Customs is an authority or agency in a country responsible for collecting and safeguarding customs duties and for controlling the flow of goods including animals, transports, personal effects and hazardous items in and out of a country. Depending on local legislation and regulations, the import or export of some goods may be restricted or forbidden, and the customs agency enforces these rules. The customs authority may be different from the immigration authority, which monitors persons who leave or enter the country, checking for appropriate documentation, apprehending people wanted by international arrest warrants, and impeding the entry of others deemed dangerous to the country. In most countries customs are attained through government agreements and international laws.

A customs duty is a tariff or tax on the importation (usually) or exportation (unusually) of goods. In the Kingdom of England, customs duties were typically part of the customary revenue of the king, and therefore did not need parliamentary consent to be levied, unlike excise duty, land tax, or other forms of taxes.

Commercial goods not yet cleared through customs are held in a customs area, often called a bonded store, until processed. All authorised ports are recognised customs area.

Read more about CustomsRed and Green Channels, Privatization of Customs

Other articles related to "customs":

Constitutional Basis Of Taxation In Australia - Constitutional Provisions - Commonwealth Taxing Ability - Section 90 of The Australian Constitution
... the exclusive, as opposed to concurrent with the States, power to impose 'duties of customs and of excise' ... The definition of 'customs and excise' has therefore been an important, and litigated, constitutional issue ... Generally, a customs duty is a tax imposed on goods entering a jurisdiction ...
Customs - Summary of Basic Custom Rules - North America - USA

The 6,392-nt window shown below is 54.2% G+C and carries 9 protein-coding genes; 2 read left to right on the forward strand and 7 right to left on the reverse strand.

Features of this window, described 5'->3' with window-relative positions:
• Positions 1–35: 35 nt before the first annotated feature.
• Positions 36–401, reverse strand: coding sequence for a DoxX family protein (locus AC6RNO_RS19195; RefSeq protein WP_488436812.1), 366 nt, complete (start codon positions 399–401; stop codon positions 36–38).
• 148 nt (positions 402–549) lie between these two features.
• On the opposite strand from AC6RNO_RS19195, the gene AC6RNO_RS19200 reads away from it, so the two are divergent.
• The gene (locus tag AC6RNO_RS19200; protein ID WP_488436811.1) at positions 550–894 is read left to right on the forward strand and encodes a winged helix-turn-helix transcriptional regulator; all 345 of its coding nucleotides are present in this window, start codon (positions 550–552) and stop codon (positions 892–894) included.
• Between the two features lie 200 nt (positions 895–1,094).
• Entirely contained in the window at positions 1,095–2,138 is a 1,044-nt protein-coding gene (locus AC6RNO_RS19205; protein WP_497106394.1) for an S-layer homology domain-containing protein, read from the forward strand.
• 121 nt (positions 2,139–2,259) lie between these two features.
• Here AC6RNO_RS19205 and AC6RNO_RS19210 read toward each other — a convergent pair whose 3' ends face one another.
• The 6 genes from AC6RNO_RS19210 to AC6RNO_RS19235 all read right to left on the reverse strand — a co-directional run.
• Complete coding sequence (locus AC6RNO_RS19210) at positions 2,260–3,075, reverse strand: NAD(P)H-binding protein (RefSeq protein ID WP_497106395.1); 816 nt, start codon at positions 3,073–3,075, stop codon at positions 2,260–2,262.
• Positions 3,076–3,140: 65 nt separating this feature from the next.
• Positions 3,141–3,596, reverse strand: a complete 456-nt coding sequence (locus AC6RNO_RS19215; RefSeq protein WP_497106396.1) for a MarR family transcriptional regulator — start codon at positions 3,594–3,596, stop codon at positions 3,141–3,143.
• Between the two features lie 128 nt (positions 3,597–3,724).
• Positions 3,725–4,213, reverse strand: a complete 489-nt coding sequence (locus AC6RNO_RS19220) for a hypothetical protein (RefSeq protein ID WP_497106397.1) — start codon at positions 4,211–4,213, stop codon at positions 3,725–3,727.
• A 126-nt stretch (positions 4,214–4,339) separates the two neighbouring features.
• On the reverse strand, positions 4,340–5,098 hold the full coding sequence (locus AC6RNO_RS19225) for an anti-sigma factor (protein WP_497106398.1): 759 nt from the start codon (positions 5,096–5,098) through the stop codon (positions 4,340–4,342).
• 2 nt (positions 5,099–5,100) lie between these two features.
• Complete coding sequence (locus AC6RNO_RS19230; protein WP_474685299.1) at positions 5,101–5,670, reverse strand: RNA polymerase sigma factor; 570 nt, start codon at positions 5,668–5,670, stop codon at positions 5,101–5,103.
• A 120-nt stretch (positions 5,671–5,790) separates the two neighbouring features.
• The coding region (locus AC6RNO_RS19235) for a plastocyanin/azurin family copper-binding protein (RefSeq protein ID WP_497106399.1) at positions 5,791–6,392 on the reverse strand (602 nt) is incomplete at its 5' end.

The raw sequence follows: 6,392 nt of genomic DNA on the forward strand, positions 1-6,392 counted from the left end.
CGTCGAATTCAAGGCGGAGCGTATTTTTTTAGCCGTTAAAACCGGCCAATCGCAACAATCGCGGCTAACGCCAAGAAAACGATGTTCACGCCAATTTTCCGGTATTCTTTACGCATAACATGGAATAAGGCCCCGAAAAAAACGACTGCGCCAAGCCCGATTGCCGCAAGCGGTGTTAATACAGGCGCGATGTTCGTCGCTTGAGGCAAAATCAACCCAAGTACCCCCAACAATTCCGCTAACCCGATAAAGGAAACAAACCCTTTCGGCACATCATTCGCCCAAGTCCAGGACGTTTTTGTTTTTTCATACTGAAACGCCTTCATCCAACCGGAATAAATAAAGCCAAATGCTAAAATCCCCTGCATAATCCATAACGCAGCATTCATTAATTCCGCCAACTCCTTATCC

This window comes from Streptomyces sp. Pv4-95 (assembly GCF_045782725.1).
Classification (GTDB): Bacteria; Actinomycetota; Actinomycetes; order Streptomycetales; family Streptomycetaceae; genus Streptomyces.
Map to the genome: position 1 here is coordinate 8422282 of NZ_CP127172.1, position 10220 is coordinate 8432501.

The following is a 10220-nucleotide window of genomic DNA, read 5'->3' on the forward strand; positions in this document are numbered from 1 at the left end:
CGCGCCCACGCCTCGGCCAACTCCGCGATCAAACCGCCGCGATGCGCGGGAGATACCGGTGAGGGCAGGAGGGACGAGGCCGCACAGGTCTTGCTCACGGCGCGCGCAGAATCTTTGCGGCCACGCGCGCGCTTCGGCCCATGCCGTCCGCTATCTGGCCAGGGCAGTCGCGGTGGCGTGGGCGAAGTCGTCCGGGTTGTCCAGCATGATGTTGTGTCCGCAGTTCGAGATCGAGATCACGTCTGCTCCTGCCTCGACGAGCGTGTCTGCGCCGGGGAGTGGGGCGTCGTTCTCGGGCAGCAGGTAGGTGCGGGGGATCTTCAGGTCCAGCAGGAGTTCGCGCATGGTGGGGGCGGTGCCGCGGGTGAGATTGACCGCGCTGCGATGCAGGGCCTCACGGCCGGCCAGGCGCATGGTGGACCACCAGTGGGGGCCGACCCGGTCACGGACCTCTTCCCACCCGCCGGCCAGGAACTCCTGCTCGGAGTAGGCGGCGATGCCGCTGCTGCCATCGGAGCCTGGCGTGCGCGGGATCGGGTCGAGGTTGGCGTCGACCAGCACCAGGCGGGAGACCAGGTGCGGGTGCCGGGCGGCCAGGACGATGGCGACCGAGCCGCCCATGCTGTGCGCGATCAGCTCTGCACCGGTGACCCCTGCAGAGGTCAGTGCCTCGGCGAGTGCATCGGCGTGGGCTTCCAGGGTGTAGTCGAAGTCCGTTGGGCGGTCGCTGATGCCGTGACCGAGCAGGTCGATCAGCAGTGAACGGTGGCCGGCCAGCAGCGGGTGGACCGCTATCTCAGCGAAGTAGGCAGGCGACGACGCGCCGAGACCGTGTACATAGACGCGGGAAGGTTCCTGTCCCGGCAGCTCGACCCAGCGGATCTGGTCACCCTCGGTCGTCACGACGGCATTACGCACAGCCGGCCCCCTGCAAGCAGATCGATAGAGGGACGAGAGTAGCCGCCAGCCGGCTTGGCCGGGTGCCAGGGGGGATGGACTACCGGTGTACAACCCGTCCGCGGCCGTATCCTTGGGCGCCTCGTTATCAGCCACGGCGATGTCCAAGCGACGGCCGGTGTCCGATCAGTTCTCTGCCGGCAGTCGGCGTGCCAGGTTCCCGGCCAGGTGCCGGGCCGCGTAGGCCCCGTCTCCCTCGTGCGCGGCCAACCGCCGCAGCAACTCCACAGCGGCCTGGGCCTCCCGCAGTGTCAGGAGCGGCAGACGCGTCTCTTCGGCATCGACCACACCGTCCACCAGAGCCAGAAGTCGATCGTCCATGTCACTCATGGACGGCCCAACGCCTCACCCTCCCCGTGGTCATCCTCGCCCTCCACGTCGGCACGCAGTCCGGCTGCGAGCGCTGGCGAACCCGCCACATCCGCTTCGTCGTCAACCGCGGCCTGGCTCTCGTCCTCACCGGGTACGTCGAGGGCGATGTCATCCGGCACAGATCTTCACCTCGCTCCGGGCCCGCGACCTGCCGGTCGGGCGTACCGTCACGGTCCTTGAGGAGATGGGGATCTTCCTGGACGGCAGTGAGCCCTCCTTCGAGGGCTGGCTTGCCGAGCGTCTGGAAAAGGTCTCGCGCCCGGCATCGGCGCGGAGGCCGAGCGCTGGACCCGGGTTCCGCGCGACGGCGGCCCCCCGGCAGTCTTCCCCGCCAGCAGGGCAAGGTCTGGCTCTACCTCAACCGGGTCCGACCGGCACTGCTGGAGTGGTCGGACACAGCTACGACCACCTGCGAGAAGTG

... The United States imposes tariffs or "customs duties" on imports of goods ... Customs duties vary by country of origin and product, with duties ranging from zero to 81% of the value of the goods ... Customs rules differ from other import restrictions ...
National Protection And Programs Directorate - Components - US-VISIT
... US-VISIT program may be transferred to Customs and Border Protection and Immigration and Customs Enforcement ... under NPPD, with US-VISIT's mission operations moving to Immigration and Customs Enforcement ...
Little Sisters Book And Art Emporium V. Canada (Minister Of Justice)
... It was held that the Customs Act, which gave broad powers to customs inspectors to exclude "obscene" materials, violated the right to freedom of expression under section 2 but was ... The bookstore challenged the section of the Customs Act which prohibited the importation of obscene material as well as a section of the Act that put the ... At trial, the court found that the customs has targeted shipments to the bookstore and attempted to prevent them from getting in ...
Charles Andrew Mac Gillivary - Post-World War II
... He joined the United States Customs Service in 1950 starting as a warehouse officer, but soon became an agent for the United States Customs Office of Investigations, conducting special investigations ... He retired from the Customs Service in 1975 ...

Famous quotes containing the word customs:

    No man ever looks at the world with pristine eyes. He sees it edited by a definite set of customs and institutions and ways of thinking.
    Ruth Benedict (1887–1948)

    Neighboring farmers and visitors at White Sulphur drove out occasionally to watch ‘those funny Scotchmen’ with amused superiority; when one member imported clubs from Scotland, they were held for three weeks by customs officials who could not believe that any game could be played with ‘such elongated blackjacks or implements of murder.’
    —For the State of West Virginia, U.S. public relief program (1935-1943)

    The customs of some savage nations might, perchance, be profitably imitated by us, for they at least go through the semblance of casting their slough annually; they have the idea of the thing, whether they have the reality or not.
    Henry David Thoreau (1817–1862)